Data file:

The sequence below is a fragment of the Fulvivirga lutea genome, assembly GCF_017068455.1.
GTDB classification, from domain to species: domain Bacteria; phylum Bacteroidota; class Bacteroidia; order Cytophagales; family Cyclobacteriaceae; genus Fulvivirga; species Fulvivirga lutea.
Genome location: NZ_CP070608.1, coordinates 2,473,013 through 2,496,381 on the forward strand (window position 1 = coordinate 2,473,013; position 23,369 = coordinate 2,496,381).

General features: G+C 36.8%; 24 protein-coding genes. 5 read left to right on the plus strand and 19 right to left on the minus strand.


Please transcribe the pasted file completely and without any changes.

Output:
The sequence below is a fragment of the Fulvivirga lutea genome, assembly GCF_017068455.1.
GTDB classification, from domain to species: domain Bacteria; phylum Bacteroidota; class Bacteroidia; order Cytophagales; family Cyclobacteriaceae; genus Fulvivirga; species Fulvivirga lutea.
Genome location: NZ_CP070608.1, coordinates 2,473,013 through 2,496,381 on the forward strand (window position 1 = coordinate 2,473,013; position 23,369 = coordinate 2,496,381).

General features: G+C 36.8%; 24 protein-coding genes. 5 read left to right on the plus strand and 19 right to left on the minus strand.